Sports can connect our community like no other | Editorial

I remember watching football with my grandfather. He would teach me about the game. It brought us together.

But growing up a Seattle sports fan has always come with a bit of a price — eternal disappointment. Steve Largent never played in a Super Bowl, Ken Griffey Jr. never even won an American League Pennant and Gary Payton got his ring — in Miami.

I have friends who have moved away and disassociated themselves from Seattle teams. There are others who have lived here their entire lives, deciding to adopt other teams out of impatience or just frustration. They would make memories with someone else’s team. Sometimes I don’t blame them. But that is not me and it is a not a lot of people around here.

Watching the Seahawks win the Super Bowl last Sunday was truly sweet for those of us who never wavered in our dedication to our local teams. Some of us cried, shouted and thought of those sports fans in our lives who didn’t live to see it. Thirty-five years is a long time to wait.

I remember my grandfather telling me stories of how Broadway in Seattle was packed with people cheering after the Sonics won the NBA title. I always wondered how that felt to have so much pride in my team and region that it drove me into the streets.

While San Francisco 49er fans have great memories of “The Catch” against the Cowboys, and Bronco fans have John Elway flipping into the end zone against the Packers for titles, we had Rick Mirer fumbles and promises that Dan McGwire, of all people, would be the next big thing. I am old enough to remember watching the Hawks lose to the Raiders in the AFC title game and then get angry as Ken Behring tried to move the team to Los Angeles a decade later.

For fans my age, who are diehard Seattle sports addicts, it is a commitment like no other.

So, why was winning the Super Bowl so important to Seattle sports fans? Because for the rest of our lives, when our team wins 116 games and fails to make the World Series, appears in the Super Bowl and gets the shaft by the refs or loses during the NBA finals to the greatest player to lace up a pair of sneakers, we can feel good that there was one season our team came through and gave us joy on par with some of the greatest feelings in anyone’s lifetime.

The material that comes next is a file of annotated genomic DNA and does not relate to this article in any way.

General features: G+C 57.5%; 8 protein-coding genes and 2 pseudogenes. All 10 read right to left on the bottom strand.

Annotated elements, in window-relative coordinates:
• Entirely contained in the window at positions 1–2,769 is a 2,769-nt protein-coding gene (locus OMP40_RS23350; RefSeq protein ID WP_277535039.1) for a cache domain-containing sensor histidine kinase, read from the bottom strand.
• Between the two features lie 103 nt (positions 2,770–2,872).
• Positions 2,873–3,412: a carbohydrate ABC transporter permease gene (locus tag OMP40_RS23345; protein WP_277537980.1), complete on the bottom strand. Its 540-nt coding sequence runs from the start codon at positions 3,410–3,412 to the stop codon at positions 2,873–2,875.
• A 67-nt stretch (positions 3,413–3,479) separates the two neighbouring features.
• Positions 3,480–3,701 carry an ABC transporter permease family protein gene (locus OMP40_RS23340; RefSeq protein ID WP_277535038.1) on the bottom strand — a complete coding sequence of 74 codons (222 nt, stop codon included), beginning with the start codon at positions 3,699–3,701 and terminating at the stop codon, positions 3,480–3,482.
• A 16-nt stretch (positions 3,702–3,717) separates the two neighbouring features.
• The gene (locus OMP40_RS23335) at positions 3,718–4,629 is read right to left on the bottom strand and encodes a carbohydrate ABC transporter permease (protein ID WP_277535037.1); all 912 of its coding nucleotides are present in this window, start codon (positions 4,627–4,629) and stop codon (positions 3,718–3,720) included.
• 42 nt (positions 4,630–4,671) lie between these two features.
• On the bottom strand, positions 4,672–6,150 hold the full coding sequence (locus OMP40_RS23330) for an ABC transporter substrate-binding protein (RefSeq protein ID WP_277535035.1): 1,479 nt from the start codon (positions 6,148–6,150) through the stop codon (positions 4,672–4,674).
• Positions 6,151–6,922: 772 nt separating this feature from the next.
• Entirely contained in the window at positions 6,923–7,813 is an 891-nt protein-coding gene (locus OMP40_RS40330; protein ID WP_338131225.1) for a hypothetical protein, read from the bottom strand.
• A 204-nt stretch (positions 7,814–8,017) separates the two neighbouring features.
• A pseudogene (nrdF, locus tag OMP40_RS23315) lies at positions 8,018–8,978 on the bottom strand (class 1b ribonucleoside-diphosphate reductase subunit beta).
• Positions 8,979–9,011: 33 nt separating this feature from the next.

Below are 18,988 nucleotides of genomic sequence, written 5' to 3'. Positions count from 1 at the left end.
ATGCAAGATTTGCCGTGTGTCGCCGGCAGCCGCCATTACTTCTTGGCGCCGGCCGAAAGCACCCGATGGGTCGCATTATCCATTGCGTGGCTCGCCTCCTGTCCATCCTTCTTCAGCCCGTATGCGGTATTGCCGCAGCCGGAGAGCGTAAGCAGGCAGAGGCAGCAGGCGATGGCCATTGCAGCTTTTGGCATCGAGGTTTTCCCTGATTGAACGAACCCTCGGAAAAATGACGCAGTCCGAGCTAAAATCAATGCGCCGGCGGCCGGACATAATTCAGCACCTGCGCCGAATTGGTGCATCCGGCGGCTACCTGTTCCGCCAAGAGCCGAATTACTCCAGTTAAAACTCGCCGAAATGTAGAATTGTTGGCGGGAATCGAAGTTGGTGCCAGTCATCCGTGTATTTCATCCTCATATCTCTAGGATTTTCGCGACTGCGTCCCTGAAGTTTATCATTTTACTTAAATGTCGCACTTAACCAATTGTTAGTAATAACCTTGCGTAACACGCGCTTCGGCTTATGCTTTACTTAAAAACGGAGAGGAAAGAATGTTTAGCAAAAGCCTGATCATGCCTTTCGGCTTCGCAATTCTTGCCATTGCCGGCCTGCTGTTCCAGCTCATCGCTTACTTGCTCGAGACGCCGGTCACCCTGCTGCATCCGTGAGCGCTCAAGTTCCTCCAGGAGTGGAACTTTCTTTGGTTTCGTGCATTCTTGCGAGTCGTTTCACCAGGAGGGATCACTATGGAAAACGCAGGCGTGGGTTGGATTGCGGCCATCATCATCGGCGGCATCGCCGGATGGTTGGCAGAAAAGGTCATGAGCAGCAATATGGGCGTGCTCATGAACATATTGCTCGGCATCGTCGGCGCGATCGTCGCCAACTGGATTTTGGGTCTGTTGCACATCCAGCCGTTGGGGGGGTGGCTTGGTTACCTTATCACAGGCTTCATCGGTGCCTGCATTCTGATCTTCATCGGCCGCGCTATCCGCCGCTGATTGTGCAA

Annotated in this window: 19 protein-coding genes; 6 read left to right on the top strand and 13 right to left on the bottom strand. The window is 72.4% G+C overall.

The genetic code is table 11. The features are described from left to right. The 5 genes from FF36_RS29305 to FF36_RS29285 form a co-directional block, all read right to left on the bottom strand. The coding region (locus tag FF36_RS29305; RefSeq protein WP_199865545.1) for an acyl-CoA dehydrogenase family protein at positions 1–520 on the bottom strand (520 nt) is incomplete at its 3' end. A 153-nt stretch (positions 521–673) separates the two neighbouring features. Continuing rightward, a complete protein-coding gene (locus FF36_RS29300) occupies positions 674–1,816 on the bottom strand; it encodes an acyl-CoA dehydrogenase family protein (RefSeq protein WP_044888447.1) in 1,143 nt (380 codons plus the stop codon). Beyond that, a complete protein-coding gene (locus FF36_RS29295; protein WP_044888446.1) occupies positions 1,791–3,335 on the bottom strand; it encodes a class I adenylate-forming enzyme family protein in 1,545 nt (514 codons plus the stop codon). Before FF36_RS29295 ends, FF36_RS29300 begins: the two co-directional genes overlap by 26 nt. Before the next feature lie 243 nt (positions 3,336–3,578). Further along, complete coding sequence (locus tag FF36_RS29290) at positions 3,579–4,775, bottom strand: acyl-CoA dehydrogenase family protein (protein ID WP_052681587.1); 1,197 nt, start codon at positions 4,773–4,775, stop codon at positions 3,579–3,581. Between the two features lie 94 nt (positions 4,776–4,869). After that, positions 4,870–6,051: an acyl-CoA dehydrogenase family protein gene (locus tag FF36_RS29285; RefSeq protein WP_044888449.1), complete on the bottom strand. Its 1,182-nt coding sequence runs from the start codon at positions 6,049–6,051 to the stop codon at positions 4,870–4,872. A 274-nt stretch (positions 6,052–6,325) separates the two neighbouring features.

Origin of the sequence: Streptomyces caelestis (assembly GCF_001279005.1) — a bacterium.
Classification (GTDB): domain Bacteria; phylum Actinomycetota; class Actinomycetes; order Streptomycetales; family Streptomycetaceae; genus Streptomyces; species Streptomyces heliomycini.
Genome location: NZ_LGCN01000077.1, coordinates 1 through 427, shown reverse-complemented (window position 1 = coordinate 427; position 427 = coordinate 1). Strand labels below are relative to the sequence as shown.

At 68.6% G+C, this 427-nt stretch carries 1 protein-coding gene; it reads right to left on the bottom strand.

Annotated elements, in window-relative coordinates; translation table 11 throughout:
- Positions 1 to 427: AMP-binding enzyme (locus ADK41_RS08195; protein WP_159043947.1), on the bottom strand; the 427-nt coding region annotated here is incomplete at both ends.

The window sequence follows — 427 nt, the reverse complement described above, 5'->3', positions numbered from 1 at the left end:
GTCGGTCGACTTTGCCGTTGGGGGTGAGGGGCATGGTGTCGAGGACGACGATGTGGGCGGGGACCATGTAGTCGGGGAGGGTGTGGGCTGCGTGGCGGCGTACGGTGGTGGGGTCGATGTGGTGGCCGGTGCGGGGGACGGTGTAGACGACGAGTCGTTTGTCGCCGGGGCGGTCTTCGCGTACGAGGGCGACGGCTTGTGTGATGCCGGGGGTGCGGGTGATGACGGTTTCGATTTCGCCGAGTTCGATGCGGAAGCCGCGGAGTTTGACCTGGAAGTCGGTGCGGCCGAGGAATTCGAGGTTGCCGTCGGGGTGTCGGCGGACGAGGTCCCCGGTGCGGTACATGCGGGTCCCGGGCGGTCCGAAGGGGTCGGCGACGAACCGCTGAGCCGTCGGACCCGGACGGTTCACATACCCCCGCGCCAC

Why did this win bring in so many who are not sports fans? It is simple, they felt like they were apart of something bigger. Because little old Seattle won the “big one.” It is the first time that Seattle has won on such a large stage. We live in an isolated part of the country and we take pride in our area.

That sense of community is powerful for everyone. We start to feel disconnected from our neighbors and even our family when we have our face glued to our smart phone all day. We don’t talk to our neighbors when there is nothing that connects us. This win connected our region. It was powerful. It is also something that everyone will remember, sports fan or not. Other cities have those memories that bind their community. It binds relationships as well. I sat with my dad, who is not a big sports fan, cheering and screaming for Percy Harvin to keep running. It was an iconic moment for many.

We now have the memory of “The Tip” and the 2014 Lombardi Trophy that brought our larger community together. And no one can move that to Oklahoma City or Los Angeles.

Matt Phelps is the editor of the Kirkland Reporter and Bothell/Kenmore Reporter.

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